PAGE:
When I am working with a client for the first time one of two things happens. Either they can link their current level of stress and anxiety to one particular event or time in their life or they say, “I have always been really anxious.” Well that raises a pretty important question: What is anxiety?
Dictionary.com says anxiety is: “distress or uneasiness of mind caused by fear of danger or misfortune.”
When we move a bit deeper than that we find that anxiety is rooted in the past or in the future. The mind is racing over something that has already happened, worried about what that means for the future or the brain is worried about what might happen in the future. An anxious brain is a brain that lives in the past or lives in the future, but never in the present.
Both of those are biological instincts designed to keep you alive. Imagine modern society’s primitive ancestors – loud noises could be a predator or some other red flag for imminent doom. Not good for the caveman = natural fear. Falling could also mean certain death. Also, not good for the caveman = natural fear.
So why is there this intense fear and anxiety over things like being late on a deadline? Over not having the perfect dinner prepared? Over having open conversations with the people around us? We all learn our fears. To this day you will not, and I mean never in any circumstance, convince me to put my body in water where I cannot touch the bottom. Will never happen. I was not born with the fear of water but somewhere along the line (or maybe with one too many Jaws movies) I learned that water meant certain death.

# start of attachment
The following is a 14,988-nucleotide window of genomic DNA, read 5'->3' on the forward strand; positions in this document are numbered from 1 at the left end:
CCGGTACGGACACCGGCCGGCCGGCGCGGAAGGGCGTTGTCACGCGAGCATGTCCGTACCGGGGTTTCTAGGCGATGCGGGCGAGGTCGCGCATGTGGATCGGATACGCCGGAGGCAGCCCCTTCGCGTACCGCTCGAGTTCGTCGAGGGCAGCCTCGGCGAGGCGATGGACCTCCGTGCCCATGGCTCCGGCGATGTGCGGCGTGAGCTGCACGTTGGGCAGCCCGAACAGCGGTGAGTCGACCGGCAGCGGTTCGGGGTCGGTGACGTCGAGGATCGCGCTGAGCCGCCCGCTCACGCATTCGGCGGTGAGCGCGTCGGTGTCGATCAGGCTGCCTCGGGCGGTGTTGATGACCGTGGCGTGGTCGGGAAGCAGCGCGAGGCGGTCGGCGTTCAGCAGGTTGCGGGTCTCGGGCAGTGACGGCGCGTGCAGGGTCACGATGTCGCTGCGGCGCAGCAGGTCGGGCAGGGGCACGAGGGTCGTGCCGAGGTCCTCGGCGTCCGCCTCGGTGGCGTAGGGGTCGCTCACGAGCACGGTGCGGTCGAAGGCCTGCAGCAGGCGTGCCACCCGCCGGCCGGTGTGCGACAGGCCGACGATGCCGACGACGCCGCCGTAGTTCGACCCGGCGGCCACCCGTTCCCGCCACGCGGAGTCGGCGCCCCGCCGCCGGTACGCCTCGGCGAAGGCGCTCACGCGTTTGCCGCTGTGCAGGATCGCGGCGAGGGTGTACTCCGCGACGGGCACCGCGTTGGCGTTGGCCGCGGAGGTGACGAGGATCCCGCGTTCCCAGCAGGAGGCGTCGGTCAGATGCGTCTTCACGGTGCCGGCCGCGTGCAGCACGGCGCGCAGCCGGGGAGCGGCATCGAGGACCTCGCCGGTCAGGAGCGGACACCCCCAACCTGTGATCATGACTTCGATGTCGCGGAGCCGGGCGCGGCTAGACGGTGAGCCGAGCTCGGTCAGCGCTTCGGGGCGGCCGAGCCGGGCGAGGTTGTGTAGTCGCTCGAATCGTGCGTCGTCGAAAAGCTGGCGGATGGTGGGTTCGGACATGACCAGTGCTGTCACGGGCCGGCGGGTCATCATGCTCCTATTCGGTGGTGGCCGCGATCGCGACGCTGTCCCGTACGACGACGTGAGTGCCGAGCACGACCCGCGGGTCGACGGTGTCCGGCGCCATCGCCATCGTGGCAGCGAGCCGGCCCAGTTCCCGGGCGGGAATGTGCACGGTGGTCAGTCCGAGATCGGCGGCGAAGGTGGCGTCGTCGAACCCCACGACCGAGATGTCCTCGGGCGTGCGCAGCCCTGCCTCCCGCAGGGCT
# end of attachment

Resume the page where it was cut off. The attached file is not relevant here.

What are your learned fears? Learned expressions of anxiety? (Hint: anything you fear that is not falling or a loud noise) Please know that I am not saying that many of our fears are not in some way designed to protect us. All of our stress responses served a legitimate, positive purpose at one time, but somewhere along the line the stress and fear overwhelmed the brain and the nervous system and became anxiety instead of being that live-savor. More on that later, but for now, know your stressor, the triggers for you anxiety and start making a plan for how to regain control over your stress!
What fears did you learn and how are you conquering them today? 1
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